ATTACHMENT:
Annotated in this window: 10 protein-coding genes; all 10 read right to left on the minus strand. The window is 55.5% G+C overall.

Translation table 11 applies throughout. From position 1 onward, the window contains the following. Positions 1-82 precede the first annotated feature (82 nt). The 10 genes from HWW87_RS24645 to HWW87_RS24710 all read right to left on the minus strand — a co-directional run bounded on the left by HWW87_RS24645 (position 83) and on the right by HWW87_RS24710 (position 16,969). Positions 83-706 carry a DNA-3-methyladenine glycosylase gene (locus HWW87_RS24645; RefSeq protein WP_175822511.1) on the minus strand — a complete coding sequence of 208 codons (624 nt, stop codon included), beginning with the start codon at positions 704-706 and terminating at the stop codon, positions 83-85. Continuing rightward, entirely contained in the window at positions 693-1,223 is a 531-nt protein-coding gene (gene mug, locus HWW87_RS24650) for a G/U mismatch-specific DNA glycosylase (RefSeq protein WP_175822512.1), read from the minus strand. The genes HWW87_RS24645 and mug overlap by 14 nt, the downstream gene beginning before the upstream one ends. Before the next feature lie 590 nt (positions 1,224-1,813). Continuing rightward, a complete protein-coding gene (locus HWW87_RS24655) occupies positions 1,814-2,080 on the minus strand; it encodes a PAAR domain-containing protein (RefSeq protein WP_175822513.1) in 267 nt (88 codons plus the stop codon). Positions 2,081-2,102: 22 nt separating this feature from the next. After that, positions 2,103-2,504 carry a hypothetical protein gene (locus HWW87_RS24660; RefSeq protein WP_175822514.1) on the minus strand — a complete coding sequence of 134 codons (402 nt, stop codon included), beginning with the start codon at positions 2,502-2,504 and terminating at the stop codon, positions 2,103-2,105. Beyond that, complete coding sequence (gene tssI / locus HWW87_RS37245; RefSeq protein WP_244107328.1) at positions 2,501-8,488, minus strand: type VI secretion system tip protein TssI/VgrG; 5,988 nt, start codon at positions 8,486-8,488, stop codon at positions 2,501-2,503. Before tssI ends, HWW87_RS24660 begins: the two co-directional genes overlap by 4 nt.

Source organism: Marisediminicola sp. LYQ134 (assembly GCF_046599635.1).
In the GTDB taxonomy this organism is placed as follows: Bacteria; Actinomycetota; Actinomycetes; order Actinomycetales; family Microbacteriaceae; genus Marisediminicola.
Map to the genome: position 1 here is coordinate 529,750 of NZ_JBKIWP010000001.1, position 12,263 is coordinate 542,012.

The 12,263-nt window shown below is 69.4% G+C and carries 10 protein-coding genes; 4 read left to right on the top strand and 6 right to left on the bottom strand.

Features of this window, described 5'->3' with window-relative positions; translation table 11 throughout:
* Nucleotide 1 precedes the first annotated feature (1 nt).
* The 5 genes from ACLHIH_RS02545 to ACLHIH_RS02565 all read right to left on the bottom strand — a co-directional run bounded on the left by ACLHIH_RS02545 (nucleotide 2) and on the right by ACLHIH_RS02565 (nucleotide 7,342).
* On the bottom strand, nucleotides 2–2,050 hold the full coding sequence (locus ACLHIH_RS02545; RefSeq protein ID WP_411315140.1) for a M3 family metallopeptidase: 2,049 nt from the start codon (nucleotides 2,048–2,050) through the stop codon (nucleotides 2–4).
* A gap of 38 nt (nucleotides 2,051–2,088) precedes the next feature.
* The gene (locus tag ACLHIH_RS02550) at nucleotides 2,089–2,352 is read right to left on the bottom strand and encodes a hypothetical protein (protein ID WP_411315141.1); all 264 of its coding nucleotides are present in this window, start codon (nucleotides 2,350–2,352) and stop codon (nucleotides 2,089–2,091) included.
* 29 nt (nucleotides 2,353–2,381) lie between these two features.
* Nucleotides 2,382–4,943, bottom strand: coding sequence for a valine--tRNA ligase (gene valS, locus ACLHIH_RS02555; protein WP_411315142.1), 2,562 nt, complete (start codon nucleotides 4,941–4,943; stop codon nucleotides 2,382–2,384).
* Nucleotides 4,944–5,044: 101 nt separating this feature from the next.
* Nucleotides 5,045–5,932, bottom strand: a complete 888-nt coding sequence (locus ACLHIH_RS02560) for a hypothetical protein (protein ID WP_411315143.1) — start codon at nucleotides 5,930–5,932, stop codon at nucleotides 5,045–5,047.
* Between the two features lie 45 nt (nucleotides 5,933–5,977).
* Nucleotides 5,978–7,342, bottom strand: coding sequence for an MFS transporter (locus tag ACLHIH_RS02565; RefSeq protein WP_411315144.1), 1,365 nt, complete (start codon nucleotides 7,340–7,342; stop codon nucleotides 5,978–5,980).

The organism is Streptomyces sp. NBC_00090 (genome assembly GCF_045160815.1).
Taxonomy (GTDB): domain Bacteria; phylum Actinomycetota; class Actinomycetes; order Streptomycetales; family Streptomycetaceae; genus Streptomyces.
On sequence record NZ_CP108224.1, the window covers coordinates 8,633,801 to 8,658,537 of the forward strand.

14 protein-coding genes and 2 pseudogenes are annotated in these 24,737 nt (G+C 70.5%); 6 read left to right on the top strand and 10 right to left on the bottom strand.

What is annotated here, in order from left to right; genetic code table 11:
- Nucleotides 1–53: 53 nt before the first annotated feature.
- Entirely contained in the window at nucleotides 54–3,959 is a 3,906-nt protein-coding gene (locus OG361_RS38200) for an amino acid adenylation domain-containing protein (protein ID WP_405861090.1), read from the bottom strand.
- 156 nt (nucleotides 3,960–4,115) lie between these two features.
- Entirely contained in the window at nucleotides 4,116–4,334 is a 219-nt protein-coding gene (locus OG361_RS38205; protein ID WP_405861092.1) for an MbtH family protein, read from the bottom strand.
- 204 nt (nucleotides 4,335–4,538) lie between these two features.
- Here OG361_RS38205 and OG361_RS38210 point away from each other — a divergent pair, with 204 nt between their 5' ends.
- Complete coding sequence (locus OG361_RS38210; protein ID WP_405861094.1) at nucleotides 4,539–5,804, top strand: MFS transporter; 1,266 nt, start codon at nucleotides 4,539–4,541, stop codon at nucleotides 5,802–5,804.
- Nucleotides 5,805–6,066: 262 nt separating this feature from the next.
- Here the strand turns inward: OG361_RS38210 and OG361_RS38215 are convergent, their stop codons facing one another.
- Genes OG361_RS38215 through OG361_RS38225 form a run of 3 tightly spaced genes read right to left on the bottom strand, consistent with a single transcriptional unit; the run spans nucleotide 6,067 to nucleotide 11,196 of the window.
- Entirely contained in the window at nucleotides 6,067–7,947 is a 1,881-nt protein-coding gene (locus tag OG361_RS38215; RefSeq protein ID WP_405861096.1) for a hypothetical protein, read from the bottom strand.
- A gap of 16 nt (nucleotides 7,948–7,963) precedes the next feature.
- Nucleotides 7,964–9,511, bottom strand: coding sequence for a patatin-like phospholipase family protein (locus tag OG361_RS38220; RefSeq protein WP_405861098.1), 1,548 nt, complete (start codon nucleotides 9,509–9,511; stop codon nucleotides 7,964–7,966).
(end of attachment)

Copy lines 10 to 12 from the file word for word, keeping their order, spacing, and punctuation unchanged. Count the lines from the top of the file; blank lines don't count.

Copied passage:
* On the bottom strand, nucleotides 2–2,050 hold the full coding sequence (locus ACLHIH_RS02545; RefSeq protein ID WP_411315140.1) for a M3 family metallopeptidase: 2,049 nt from the start codon (nucleotides 2,048–2,050) through the stop codon (nucleotides 2–4).
* A gap of 38 nt (nucleotides 2,051–2,088) precedes the next feature.
* The gene (locus tag ACLHIH_RS02550) at nucleotides 2,089–2,352 is read right to left on the bottom strand and encodes a hypothetical protein (protein ID WP_411315141.1); all 264 of its coding nucleotides are present in this window, start codon (nucleotides 2,350–2,352) and stop codon (nucleotides 2,089–2,091) included.